While Einstein’s theory of general relativity can explain a large array of fascinating astrophysical and cosmological phenomena, some aspects of the properties of the universe at the largest-scales remain a mystery. A new study using loop quantum cosmology—a theory that uses quantum mechanics to extend gravitational physics beyond Einstein’s theory of general relativity—accounts for two major mysteries. While the differences in the theories occur at the tiniest of scales—much smaller than even a proton—they have consequences at the largest of accessible scales in the universe. The study, which appears online July 29 in the journal Physical Review Letters, also provides new predictions about the universe that future satellite missions could test.

While a zoomed-out picture of the looks fairly uniform, it does have a large-scale structure, for example because galaxies and dark matter are not uniformly distributed throughout the universe. The origin of this structure has been traced back to the tiny inhomogeneities observed in the Cosmic Microwave Background (CMB)—radiation that was emitted when the universe was 380 thousand years young that we can still see today. But the CMB itself has three puzzling features that are considered anomalies because they are difficult to explain using known physics.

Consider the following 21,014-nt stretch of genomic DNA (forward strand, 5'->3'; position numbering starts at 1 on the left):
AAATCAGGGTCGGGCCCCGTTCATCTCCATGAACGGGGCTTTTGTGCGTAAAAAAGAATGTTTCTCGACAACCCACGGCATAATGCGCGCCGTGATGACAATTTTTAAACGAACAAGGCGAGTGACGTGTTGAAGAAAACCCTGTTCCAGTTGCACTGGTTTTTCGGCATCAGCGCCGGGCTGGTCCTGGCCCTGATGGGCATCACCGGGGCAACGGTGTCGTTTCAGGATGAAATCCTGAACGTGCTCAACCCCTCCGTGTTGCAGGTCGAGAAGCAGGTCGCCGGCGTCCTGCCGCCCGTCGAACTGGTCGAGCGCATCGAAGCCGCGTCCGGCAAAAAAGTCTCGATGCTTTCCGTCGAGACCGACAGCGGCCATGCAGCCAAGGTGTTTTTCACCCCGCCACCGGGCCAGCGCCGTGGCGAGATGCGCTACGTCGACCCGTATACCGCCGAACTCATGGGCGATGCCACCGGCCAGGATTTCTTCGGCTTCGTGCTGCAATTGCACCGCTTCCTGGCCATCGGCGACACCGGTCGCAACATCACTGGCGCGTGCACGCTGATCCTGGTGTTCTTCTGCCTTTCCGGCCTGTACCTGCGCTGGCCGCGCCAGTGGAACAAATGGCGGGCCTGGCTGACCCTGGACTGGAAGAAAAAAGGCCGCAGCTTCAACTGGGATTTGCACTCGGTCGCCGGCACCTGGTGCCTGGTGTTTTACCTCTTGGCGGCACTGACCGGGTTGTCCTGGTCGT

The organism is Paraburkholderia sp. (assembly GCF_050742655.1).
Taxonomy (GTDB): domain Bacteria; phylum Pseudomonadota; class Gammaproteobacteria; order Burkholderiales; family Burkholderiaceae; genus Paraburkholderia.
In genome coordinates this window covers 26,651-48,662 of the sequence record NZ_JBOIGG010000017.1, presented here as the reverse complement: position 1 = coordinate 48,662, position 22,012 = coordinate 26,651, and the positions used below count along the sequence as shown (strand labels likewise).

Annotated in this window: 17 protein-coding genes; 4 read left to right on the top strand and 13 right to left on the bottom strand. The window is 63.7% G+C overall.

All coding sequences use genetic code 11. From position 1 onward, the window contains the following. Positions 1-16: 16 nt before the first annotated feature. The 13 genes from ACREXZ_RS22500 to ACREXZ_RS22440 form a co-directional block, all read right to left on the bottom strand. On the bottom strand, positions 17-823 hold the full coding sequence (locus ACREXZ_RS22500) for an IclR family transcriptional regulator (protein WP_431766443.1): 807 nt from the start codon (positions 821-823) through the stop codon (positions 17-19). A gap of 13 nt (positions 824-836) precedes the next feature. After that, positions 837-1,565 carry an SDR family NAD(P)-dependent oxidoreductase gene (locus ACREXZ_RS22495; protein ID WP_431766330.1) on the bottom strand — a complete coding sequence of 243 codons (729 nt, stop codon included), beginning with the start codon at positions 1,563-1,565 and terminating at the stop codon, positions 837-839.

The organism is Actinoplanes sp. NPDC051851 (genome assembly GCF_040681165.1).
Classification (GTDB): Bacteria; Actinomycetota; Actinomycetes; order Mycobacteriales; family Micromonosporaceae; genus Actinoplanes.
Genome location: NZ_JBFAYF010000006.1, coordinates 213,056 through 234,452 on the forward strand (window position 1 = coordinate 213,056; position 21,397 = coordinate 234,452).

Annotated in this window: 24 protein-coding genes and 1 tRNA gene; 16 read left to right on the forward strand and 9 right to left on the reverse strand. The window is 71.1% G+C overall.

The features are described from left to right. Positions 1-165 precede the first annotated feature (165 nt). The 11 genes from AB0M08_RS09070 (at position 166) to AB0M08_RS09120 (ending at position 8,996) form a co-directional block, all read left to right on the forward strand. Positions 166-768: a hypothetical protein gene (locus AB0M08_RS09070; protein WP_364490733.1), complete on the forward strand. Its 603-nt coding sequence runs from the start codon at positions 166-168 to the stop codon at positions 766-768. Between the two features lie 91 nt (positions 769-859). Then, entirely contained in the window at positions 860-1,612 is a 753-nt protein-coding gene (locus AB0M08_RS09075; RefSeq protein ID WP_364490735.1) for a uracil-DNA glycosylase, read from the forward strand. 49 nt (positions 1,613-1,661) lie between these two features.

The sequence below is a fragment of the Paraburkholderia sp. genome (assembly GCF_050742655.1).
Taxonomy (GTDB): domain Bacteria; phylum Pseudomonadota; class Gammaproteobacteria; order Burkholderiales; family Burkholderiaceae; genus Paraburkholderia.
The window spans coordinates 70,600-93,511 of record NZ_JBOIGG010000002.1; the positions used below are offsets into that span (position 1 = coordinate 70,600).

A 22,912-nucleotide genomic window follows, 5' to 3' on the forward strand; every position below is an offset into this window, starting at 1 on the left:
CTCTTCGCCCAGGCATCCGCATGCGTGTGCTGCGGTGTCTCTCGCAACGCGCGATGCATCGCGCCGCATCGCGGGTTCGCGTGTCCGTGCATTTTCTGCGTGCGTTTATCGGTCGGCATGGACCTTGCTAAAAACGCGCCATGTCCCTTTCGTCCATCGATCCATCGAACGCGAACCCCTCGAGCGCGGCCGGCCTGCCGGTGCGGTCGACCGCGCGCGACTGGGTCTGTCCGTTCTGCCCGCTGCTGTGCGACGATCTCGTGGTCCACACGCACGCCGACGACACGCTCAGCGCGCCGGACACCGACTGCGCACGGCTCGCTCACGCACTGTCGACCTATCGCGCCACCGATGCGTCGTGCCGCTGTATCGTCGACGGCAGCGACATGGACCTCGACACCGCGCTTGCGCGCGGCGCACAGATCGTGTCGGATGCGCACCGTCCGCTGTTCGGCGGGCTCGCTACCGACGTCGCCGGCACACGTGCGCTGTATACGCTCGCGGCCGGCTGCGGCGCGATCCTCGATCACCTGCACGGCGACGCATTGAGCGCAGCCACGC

“While seeing one of these anomalies may not be that statistically remarkable, seeing two or more together suggests we live in an exceptional universe,” said Donghui Jeong, associate professor of astronomy and astrophysics at Penn State and an author of the paper. “A recent study in the journal Nature Astronomy proposed an explanation for one of these anomalies that raised so many additional concerns, they flagged a ‘possible crisis in cosmology.’ Using quantum loop cosmology, however, we have resolved two of these anomalies naturally, avoiding that potential crisis.”